Tax & AccountingDecember 22, 2020

Mid-Year Economic and Fiscal Outlook for 2020/21 released

By Linda Daniele

The Treasurer released the 2020/21 Mid-Year Economic and Fiscal Outlook (MYEFO) on 17 December 2020.

The MYEFO continues to build upon the government’s Economic Recovery Plan, set out in the 2020–21 Budget, by supporting Australians and the economy with additional COVID-19 response measures, the 5-year JobMaker Plan and extension of the Coronavirus Supplement.

The majority of the tax and superannuation measures announced in the MYEFO have previously been announced or implemented by the government. For completeness, following is a list of all relevant announcements from the MYEFO, with their status.

Extending the Coronavirus Supplement

The government has extended the Coronavirus Supplement at a rate of $150 per fortnight and extended other temporary income support eligibility measures from 1 January 2021 to 31 March 2021.

In addition, expanded eligibility criteria and changes to income testing arrangements will continue to apply for JobSeeker Payment and Youth Allowance (other). The relaxed partner income test for JobSeeker Payment will continue and the Ordinary Waiting Period, Newly Arrived Resident’s Waiting Period and Seasonal Work Preclusion Period will continue to be waived.

This measure was announced on 10 November 2020 and has been legislated. The Social Services and Other Legislation Amendment (Extension of Coronavirus Support) Bill 2020 received assent as Act No 140 of 2020 on 17 December 2020.

JobMaker Plan — temporary full expensing, expansion of eligibility and minor amendments

The government will support business investment and economic recovery by expanding eligibility for the JobMaker Plan, announced in the 2020–21 Budget.

Under the original measure, temporary full expensing is available for businesses with aggregated annual turnover of less than $5 billion. The government will introduce an alternative eligibility test to allow businesses with less than $5 billion in statutory and ordinary income (excluding non-assessable, non-exempt income) in either the 2018–19 or 2019–20 income year (provided the income year ends on or before 6 October 2020), and that have invested more than $100 million in tangible depreciating assets in the period 2016–17 to 2018–19 to also qualify. These businesses will be able to deduct the full cost of eligible tangible depreciable assets acquired from 7.30 pm AEDT on 6 October 2020 and first used or installed ready for use by 30 June 2022. Businesses that qualify under the existing $5 billion aggregated annual turnover test will not be required to apply the alternative test.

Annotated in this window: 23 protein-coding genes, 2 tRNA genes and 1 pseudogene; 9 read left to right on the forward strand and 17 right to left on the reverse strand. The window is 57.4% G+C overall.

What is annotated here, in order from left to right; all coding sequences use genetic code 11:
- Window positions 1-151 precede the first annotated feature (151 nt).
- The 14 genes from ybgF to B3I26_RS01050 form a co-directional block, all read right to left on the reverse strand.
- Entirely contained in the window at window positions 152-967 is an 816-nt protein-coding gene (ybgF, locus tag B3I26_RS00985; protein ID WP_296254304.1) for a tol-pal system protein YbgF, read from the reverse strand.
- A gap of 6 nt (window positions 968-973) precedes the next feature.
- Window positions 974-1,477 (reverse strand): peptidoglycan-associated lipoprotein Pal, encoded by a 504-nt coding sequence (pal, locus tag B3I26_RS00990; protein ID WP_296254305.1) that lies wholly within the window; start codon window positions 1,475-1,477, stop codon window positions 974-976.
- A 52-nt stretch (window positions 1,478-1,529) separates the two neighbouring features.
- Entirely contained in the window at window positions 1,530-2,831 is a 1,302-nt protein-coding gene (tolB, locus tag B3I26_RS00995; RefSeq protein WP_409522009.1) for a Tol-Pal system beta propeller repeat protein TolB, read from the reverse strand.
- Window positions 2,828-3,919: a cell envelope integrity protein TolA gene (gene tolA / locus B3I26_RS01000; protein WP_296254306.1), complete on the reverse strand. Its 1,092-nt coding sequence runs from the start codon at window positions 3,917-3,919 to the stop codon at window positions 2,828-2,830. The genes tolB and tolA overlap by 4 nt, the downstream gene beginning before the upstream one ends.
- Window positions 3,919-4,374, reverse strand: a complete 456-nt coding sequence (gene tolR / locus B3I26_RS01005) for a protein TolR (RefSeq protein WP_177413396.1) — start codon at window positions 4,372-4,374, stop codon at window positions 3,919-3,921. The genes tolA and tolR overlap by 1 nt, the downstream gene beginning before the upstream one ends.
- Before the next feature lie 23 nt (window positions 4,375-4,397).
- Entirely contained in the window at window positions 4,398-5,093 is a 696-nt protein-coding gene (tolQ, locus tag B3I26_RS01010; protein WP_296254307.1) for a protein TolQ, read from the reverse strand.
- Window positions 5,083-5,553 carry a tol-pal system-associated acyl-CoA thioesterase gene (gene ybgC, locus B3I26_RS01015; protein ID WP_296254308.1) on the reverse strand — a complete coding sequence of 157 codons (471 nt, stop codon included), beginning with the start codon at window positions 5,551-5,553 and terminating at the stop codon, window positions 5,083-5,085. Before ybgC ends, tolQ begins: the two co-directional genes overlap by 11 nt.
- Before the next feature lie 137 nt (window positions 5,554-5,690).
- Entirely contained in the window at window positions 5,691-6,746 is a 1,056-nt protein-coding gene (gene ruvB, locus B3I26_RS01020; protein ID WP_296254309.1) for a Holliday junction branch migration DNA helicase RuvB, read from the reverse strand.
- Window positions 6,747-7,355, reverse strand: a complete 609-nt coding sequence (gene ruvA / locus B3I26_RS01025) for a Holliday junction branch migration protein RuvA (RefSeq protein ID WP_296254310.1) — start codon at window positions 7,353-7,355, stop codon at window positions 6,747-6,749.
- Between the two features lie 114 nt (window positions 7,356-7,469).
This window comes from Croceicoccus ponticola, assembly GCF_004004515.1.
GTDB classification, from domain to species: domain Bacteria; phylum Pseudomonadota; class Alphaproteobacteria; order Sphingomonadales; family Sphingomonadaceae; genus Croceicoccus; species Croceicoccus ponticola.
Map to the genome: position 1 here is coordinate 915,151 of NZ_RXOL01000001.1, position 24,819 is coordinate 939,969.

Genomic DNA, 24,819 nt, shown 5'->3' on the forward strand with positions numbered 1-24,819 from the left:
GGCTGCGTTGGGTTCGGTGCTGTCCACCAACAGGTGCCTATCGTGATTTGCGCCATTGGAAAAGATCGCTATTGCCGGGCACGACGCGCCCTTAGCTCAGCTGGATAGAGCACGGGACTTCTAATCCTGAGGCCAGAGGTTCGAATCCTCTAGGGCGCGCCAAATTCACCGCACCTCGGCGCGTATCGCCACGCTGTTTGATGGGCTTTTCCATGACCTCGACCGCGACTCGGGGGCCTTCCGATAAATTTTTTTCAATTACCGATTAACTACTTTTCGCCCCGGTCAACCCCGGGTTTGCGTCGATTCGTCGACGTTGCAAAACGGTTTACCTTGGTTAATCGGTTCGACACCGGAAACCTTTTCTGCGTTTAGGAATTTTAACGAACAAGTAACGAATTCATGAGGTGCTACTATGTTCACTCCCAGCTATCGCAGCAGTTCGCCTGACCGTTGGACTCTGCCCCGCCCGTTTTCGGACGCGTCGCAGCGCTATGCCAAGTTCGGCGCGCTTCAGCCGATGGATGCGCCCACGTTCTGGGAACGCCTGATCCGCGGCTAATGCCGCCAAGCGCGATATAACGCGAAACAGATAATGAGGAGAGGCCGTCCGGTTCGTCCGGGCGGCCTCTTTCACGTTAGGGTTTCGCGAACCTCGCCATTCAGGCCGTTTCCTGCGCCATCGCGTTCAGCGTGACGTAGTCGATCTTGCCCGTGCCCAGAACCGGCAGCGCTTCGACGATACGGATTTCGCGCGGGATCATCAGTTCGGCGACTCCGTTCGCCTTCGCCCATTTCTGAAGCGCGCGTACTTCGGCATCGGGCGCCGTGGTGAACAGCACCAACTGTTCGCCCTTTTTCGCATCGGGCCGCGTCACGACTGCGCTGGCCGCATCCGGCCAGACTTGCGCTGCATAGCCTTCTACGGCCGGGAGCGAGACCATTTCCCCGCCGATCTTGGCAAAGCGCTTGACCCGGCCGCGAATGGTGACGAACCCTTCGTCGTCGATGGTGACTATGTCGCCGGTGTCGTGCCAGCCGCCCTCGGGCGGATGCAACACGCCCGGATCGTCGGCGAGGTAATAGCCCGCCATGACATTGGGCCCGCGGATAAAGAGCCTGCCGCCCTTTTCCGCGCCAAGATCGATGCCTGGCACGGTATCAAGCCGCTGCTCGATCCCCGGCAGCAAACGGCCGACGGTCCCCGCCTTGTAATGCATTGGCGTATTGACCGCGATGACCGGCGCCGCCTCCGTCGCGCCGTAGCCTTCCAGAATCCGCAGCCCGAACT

Businesses will also be allowed to opt-out of temporary full expensing and the Backing Business Investment incentive on an asset-by-asset basis. This will provide greater flexibility in accessing the incentives to encourage businesses to bring forward investment. To ensure integrity of the measure, the Government will introduce a balancing adjustment to prevent the tax benefit of temporary full expensing from being retained if an asset is no longer being used primarily for business purposes, or moved out of Australia.

The JobMaker Hiring Credit scheme was announced in the 2020–21 Budget and has been legislated. The Economic Recovery Package (JobMaker Hiring Credit) Amendment Bill 2020 received assent as Act No 96 of 2020 on 13 November 2020, with rules to establish the scheme made in Coronavirus Economic Response Package (Payments and Benefits) Amendment Rules (No 9) 2020.

HomeBuilder grant

The government will continue its support for the residential construction sector by extending the HomeBuilder program to 31 March 2021. HomeBuilder has assisted the residential construction sector through the pandemic by supporting jobs and maintaining activity throughout the second half of 2020. The extension of HomeBuilder will support the pipeline of construction activity over 2021 and into 2022.

The HomeBuilder grant was announced on 4 June 2020 and the extension was announced on 29 November 2020.

COVID-19 response package — further updates to making Victoria’s business support grants non-assessable, non-exempt income for tax purposes

Further to the 2020–21 Budget measure “COVID-19 Response Package — making Victoria’s business support grants non-assessable, non-exempt income for tax purposes”, non-assessable non-exempt tax treatment will apply to businesses with an annual turnover below $50 million. Recognising that the proposed tax treatment will only be provided in exceptional circumstances, eligibility will be limited to grant programs directed at supporting businesses who are the subject of a public health directive applying to a geographical area in which the businesses operate and whose operations have been significantly disrupted as a result of the public health directive.